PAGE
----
Records must include:
- a travel report signed by the traveler that includes:
- certification that the employee incurred travel expenses while performing official contract business;
- the purpose of the trip;
- points of departure and arrival; and
- dates and times of departure and arrival;
- receipts, invoices, travel and mileage logs, travel vouchers and any other documentation that supports the CIL's travel-related costs (receipts for meals are required if the CIL's policy includes this requirement);
- a canceled check or other documentation that indicates:
- the amount reimbursed for travel; and
- reconciliation of actual costs if an advance was issued; and
- accounting system entries that detail the amount of travel paid.
Equipment includes articles of nonexpendable, tangible personal property having a useful life of more than one year and an acquisition cost that:
- is $5,000 or more; or
- exceeds the capitalization level established by the organization for financial statement purposes, if lower.
The CIL must obtain prior HHSC approval to purchase equipment. Equipment purchased through the contract is owned by the CIL but is subject to an equitable claim by the state upon closing or terminating the contract. The CIL is accountable for equipment purchased through the contract. The CIL must bill equipment according to federal regulations found in 45 CFR Part 74 and 2 CFR 230 (OMB Circular A-122).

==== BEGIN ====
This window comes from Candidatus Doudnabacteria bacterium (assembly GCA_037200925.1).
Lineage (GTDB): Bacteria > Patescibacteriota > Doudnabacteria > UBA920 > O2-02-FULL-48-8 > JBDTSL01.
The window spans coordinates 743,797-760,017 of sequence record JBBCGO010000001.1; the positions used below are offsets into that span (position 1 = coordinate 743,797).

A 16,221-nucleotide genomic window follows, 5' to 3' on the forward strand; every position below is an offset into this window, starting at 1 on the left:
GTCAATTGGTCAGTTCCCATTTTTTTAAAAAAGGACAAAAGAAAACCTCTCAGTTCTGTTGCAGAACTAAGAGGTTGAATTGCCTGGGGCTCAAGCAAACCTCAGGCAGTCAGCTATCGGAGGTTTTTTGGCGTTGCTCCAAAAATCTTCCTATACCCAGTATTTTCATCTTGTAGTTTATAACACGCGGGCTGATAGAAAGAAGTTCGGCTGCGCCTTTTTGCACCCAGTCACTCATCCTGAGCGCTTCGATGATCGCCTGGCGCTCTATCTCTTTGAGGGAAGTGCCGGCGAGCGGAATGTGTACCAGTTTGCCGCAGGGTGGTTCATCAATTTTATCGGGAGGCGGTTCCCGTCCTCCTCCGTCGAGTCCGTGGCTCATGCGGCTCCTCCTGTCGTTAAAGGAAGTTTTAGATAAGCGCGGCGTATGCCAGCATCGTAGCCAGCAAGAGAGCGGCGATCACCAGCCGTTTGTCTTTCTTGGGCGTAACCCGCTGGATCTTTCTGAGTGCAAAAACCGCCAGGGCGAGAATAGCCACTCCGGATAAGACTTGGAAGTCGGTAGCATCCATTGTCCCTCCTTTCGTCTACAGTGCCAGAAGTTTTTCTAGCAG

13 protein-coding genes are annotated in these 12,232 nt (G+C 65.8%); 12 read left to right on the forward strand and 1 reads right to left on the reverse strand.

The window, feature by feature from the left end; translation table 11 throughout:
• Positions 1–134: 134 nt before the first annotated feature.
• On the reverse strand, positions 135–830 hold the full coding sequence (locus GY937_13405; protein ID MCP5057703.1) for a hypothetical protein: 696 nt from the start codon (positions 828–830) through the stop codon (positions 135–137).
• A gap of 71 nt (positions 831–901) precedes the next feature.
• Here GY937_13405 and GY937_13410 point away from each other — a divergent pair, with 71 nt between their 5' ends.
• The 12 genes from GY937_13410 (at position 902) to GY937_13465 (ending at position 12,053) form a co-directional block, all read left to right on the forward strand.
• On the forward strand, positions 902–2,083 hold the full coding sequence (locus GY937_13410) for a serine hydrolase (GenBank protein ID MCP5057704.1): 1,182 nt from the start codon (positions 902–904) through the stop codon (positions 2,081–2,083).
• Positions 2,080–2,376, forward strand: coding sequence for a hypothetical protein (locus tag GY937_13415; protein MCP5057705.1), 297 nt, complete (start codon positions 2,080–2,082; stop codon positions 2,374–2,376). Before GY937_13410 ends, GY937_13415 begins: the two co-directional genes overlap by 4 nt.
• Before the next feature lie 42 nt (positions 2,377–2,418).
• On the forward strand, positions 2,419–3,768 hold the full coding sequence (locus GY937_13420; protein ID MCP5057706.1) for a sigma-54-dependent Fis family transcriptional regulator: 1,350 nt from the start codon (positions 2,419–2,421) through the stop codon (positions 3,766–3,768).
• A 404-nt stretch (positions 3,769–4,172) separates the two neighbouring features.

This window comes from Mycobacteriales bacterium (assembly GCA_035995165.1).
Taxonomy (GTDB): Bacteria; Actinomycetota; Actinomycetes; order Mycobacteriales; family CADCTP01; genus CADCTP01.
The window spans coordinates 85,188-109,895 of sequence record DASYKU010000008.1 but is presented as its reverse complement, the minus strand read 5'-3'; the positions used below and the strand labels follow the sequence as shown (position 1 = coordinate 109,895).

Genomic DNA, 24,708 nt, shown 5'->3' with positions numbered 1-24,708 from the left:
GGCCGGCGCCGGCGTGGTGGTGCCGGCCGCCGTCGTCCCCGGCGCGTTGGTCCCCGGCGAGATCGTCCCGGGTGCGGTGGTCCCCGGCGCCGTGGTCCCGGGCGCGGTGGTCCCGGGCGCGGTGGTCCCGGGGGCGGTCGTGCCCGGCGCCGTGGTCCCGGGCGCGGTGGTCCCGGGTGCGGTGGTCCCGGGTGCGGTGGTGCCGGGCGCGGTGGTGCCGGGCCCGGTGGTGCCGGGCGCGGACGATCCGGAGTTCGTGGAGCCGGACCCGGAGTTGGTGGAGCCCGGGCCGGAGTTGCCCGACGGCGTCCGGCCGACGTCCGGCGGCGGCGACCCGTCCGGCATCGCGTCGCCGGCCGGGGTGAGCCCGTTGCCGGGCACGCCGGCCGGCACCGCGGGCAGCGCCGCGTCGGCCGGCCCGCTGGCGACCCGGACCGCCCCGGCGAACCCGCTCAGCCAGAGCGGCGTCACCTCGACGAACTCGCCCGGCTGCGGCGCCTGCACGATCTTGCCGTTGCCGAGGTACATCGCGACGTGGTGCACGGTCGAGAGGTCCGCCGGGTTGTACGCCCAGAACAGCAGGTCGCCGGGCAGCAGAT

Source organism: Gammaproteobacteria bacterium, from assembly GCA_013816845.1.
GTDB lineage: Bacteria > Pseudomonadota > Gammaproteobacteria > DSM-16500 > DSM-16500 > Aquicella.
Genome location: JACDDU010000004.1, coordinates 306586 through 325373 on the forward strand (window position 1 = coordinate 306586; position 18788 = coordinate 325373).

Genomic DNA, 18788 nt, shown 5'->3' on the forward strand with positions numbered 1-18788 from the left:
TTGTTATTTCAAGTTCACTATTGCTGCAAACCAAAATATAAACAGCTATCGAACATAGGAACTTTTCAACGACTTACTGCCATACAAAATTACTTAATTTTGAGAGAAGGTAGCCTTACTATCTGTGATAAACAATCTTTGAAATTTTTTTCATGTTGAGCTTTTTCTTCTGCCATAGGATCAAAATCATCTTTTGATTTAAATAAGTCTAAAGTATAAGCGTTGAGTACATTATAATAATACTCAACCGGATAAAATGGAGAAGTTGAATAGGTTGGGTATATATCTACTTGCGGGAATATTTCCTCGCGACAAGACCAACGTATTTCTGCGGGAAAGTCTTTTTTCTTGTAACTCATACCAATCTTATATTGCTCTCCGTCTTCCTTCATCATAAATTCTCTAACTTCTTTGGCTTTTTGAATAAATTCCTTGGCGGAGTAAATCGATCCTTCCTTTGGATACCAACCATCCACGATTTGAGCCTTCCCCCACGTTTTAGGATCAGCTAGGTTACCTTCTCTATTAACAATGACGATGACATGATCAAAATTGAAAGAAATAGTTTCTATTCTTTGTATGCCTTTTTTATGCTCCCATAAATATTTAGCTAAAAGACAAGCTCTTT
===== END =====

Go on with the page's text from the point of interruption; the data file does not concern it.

The CIL must:
- define equipment as stated in the applicable law, regulation or condition of the grant award;
- require that all purchases (covered by the above definition) be capitalized;
- maintain a capitalization and depreciation schedule; and
- specify requirements for insurance coverage.
A CIL may include equipment rental or lease in the grant budget if:
- the cost is reasonable; and
- the cost of leasing (over the life of the contract) is less than the purchase price.